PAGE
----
FAA's Process for Reporting and Investigating Operational Errors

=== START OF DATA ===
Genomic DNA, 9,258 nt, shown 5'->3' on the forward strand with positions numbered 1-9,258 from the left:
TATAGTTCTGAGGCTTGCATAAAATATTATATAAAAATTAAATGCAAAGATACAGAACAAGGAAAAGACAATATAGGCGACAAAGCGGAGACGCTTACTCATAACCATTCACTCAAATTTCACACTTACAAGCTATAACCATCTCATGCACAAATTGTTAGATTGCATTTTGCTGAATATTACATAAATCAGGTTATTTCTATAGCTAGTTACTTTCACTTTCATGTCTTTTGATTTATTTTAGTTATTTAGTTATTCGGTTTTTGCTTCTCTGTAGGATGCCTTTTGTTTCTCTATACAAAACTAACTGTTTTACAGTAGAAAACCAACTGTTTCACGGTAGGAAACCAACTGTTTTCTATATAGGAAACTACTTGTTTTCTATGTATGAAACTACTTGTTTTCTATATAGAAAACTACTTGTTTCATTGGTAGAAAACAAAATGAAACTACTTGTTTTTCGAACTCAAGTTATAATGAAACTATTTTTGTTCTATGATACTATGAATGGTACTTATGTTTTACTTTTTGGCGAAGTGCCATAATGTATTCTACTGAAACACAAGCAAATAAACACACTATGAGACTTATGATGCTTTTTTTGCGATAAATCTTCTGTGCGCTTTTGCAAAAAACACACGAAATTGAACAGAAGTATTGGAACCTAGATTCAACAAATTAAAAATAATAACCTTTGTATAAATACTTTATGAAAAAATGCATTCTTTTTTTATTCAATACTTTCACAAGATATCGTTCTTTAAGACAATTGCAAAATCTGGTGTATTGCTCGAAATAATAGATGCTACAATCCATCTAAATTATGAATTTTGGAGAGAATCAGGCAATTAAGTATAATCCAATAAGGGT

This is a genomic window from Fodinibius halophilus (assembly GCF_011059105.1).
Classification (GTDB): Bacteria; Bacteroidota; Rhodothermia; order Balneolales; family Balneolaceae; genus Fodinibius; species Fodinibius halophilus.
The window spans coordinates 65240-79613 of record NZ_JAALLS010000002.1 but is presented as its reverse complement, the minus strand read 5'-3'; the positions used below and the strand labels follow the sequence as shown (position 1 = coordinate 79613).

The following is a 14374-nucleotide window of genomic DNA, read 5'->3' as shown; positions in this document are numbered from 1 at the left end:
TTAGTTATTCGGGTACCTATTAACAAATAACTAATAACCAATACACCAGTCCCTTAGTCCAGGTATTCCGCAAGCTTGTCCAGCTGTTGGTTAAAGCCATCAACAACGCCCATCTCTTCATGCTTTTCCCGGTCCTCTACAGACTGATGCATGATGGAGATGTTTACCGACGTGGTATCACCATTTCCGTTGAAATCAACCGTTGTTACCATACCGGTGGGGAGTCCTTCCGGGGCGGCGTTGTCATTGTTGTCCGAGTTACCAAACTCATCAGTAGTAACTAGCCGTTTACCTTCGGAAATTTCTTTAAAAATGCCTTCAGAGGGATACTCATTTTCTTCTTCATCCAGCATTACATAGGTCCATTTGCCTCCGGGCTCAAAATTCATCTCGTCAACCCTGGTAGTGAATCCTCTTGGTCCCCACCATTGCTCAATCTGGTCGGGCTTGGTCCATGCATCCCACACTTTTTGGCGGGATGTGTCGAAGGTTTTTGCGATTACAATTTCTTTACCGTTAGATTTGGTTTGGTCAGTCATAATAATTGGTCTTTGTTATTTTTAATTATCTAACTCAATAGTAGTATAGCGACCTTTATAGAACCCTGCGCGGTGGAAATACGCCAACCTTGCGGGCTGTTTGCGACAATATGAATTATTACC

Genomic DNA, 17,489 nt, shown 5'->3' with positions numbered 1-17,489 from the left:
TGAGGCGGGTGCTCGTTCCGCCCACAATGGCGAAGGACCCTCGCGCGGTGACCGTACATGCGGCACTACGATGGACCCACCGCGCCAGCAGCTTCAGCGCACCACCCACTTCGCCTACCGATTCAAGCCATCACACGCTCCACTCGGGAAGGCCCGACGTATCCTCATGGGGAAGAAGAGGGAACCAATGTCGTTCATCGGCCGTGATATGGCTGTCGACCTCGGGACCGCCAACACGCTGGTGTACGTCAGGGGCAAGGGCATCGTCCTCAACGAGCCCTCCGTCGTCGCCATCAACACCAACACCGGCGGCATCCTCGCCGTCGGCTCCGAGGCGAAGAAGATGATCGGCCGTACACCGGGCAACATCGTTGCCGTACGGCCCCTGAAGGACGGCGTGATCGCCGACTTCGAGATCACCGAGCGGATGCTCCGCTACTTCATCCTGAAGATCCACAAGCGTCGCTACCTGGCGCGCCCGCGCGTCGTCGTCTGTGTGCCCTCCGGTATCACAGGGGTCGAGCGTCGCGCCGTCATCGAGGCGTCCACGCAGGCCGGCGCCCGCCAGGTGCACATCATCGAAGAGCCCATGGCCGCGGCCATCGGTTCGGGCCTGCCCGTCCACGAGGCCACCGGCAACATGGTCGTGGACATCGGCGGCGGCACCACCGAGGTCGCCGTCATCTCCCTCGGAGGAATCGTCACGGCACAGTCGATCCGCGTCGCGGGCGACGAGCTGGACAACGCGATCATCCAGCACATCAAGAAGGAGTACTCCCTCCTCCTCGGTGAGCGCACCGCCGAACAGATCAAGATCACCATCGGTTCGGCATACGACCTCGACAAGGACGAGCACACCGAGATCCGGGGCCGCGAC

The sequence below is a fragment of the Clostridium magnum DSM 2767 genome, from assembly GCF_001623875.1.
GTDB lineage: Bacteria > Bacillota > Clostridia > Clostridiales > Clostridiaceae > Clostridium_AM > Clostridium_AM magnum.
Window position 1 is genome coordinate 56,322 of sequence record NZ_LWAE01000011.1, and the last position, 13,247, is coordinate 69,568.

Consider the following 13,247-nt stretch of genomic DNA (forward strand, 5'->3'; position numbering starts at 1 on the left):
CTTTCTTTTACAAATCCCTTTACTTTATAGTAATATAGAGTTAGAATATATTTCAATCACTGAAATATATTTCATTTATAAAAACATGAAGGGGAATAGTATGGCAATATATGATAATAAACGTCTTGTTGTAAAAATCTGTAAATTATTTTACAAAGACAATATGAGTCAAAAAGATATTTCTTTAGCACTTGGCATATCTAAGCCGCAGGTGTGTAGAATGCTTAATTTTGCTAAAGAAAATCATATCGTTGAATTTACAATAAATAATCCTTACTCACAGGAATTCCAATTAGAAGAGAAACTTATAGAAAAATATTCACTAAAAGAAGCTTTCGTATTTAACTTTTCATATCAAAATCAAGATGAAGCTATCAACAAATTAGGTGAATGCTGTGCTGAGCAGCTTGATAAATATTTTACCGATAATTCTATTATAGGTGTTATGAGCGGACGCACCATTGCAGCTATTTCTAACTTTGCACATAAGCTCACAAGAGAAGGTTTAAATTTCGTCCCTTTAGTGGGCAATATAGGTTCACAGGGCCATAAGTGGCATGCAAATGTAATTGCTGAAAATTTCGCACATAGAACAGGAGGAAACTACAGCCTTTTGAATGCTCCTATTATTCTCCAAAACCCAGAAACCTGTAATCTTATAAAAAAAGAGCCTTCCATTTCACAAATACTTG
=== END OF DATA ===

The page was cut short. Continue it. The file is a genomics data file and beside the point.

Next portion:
On March 24, 2009, we issued our review of FAA’s process for reporting and investigating operational errors. This review was requested by Chairman Oberstar of the House Committee on Transportation and Infrastructure and Chairman Costello of the House Subcommittee on Aviation. Their request was prompted by our 2007 investigation at the Dallas Fort–Worth (DFW) Terminal Radar Approach Control (TRACON) facility, which we conducted after whistleblowers alleged that facility management was intentionally misclassifying operational errors. Chairmen Oberstar and Costello were concerned that the operational error reporting problems found at the DFW TRACON may be occurring at other Air Traffic facilities. Accordingly, our audit objectives were to: (1) determine whether FAA has adequate policies and procedures to ensure accuracy and consistency in operational error reporting and (2) review the roles and responsibilities of the Air Traffic Organization (ATO) and FAA’s Aviation Safety line of business in reporting and investigating operational errors. While the events that transpired at DFW TRACON were not occurring system–wide, we did identify control and oversight weaknesses in FAA’s process for reporting and investigating losses of separation caused by pilots and controllers. These weaknesses were due in part to inadequate FAA guidance for investigating these events and insufficient staffing in the ATO Safety Office. Further, FAA’s current processes do not ensure that all losses of separation are accurately reported across terminal and en route facilities or consistently evaluated for severity. FAA has initiated actions to correct some of these weaknesses, but additional actions and follow–up are still needed. Specifically, FAA needs to improve its process for reporting and investigating losses of separation by: (1) improving inspectors’ procedures for investigating pilot deviations, (2) evaluating losses of separation caused by pilots and controllers consistently, and (3) implementing a full–time separation conformance tool. FAA also needs to enhance the ATO’s oversight role in ensuring that losses of separation are reported accurately by: (1) implementing planned organizational changes in a timely manner, (2) involving Flight Standards early in the event determination process, and (3) improving its facility oversight during Air Traffic facility audits.